Pointing toward the Our Lady of Lourdes Grotto at the Saint Benedict Monastery cemetery in St. Joseph, Minnesota, 61-year-old Patrick Norton recounts the day 13 years ago when he was painting light posts in front of a statue of the Blessed Mother and encountered who he believes was Sister Annella Zervas, OSB.
Zervas, a Benedictine sister, died in 1926 at the age of 26 of a debilitating skin disease.
Norton, who was plucked from the streets of Bombay as a child by Mother Teresa and later adopted by an American family, had been hired by the College of Saint Benedict on Oct. 27, 2010, to do some painting. He told CNA that while finishing up the last light post in front of the grotto he thought to himself, “I wonder if the Blessed Mother thinks I am doing a good job?” When he looked down, there was a nun in full Benedictine habit.
“‘You are doing a good job,’ she told me. We talked a little, but I don’t remember what it was about. Then I watched as she disappeared,” he told CNA.
The encounter was so astonishing that Norton kept it to himself for a year. But in a chance conversation, he was told “there is a holy nun buried in that cemetery” and he came to learn it was Zervas. Eventually, he saw a picture of her and was certain that she was the one who had appeared to him.
An elderly religious sister at Saint Benedict Monastery — who also happened to be named Sister Annella — shared with Norton pictures of Zervas and a booklet about the young sister’s life called “Apostles of Suffering in Our Day” by Benedictine priest Joseph Kreuter, published in 1929.
“Why isn’t she a saint yet?’ Norton asked.
“Oh, I’m in my 80s and I’m the only one promoting her cause,” she replied.
“Sister, why can’t I help you out?” he replied.
Norton said she just looked at him. “I didn’t have any experience but felt compassion for her, and also, I did see Sister Annella, so I felt I had to promote her cause.”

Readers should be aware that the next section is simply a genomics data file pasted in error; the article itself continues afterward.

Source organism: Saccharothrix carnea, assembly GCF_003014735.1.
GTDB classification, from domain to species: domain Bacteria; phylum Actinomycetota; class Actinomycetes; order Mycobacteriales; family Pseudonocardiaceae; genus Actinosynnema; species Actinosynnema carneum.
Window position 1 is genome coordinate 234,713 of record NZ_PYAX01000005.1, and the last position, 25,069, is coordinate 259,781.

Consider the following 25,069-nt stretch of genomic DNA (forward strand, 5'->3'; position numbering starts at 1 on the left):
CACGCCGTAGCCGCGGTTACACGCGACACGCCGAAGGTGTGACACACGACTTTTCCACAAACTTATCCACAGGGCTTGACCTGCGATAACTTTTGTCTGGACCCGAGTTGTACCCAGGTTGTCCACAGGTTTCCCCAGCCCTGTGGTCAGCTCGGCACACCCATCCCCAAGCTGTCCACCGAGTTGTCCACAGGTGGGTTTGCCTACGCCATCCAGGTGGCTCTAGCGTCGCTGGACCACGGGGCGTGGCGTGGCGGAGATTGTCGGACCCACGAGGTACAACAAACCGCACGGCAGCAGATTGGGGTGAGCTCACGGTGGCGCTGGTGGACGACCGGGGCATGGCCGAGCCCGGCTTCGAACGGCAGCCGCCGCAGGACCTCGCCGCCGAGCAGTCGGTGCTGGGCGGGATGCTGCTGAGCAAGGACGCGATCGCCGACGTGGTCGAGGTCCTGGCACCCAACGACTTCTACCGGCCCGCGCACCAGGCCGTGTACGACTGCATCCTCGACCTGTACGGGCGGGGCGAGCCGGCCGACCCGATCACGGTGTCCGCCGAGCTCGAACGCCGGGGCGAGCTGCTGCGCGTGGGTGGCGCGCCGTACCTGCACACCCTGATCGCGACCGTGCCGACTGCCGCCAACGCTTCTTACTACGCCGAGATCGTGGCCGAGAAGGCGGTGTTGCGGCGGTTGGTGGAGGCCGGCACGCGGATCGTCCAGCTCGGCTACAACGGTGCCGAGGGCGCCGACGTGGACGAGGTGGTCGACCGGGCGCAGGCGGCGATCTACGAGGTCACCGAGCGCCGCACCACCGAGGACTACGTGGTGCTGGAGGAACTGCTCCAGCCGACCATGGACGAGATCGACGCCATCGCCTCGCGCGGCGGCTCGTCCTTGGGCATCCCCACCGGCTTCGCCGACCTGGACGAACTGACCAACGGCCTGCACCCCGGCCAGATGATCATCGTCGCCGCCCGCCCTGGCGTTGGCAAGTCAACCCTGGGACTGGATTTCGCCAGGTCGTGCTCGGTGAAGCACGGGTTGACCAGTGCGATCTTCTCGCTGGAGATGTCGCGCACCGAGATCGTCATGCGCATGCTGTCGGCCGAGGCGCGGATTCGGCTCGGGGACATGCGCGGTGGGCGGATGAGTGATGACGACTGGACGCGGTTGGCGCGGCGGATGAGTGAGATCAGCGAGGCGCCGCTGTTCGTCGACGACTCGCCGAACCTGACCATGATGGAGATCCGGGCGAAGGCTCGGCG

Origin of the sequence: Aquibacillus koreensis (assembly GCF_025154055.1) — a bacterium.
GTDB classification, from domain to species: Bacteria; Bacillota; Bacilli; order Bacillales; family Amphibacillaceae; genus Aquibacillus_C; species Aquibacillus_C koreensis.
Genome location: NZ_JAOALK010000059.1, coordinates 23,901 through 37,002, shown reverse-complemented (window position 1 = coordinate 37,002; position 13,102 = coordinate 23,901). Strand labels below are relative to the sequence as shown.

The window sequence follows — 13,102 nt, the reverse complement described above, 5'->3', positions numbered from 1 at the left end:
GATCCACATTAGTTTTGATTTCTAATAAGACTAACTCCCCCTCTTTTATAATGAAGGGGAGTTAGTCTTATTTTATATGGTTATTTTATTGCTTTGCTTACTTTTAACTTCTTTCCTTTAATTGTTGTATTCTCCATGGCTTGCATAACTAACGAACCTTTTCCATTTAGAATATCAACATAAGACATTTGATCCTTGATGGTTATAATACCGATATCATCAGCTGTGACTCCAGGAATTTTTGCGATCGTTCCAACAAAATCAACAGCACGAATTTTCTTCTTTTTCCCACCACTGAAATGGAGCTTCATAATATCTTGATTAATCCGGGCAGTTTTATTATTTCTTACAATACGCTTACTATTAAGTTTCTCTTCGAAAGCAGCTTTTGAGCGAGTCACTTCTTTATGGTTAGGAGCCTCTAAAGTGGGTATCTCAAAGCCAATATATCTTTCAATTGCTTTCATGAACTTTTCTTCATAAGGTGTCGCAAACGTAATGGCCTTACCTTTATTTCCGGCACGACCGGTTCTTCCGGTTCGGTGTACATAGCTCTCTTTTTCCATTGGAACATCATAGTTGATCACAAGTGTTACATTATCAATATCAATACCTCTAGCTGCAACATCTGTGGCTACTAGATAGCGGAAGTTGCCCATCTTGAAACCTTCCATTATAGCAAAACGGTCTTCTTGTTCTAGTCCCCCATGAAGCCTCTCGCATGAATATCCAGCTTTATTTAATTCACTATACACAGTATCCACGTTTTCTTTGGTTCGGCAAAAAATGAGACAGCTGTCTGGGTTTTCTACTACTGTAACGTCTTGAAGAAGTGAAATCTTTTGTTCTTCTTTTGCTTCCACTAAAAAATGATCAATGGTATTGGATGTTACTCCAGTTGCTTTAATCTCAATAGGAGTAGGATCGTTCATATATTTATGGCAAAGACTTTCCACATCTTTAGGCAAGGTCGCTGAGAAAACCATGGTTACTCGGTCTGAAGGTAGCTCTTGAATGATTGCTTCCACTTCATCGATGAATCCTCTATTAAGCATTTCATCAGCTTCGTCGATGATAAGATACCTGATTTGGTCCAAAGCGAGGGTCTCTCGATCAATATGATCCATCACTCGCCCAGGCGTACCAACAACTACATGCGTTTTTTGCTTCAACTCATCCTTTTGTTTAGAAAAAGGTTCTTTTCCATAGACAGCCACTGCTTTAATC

He read in the booklet that Zervas entered the convent at age 15 and died from a painful, unsightly, and odiferous skin disease at age 26. She was also subjected to attacks from the devil and from a heartburn that made it hard to keep food down. At the time of her death, she weighed only 40 pounds. Yet, she asked God to allow her even more suffering and for the strength to bear it so she could offer it up for the Church.
Every week, Norton made 10 copies of the booklet to pass out. “I went to Sister Annella’s grave and told her, ‘If I am going to make more books, I need money.’”
A short time later he had a conversation with someone he had just met and told about Zervas. “How can I help?” the person asked him.
“Can you help me make 20 books a week instead of just 10?”
“How about 20,000?” the donor, who wanted to remain anonymous, replied.
The number of books Norton has now distributed is about 100,000. It was also previously published in French and Sri Lanken.
A friend of Norton’s located Joanne Zervas, a niece of Sister Annella’s, and Norton met with her. She gave him many of her aunt’s personal effects for safekeeping, including family letters, a silver spoon used to give holy Communion when Zervas was incapacitated, her rosary, a book stained with what is believed to be her blood, and candles that burned in her room when she died.
Word spread about the sister and there were reports of answered prayers through her intercession. Yet, it seemed unlikely that a cause for her canonization would open.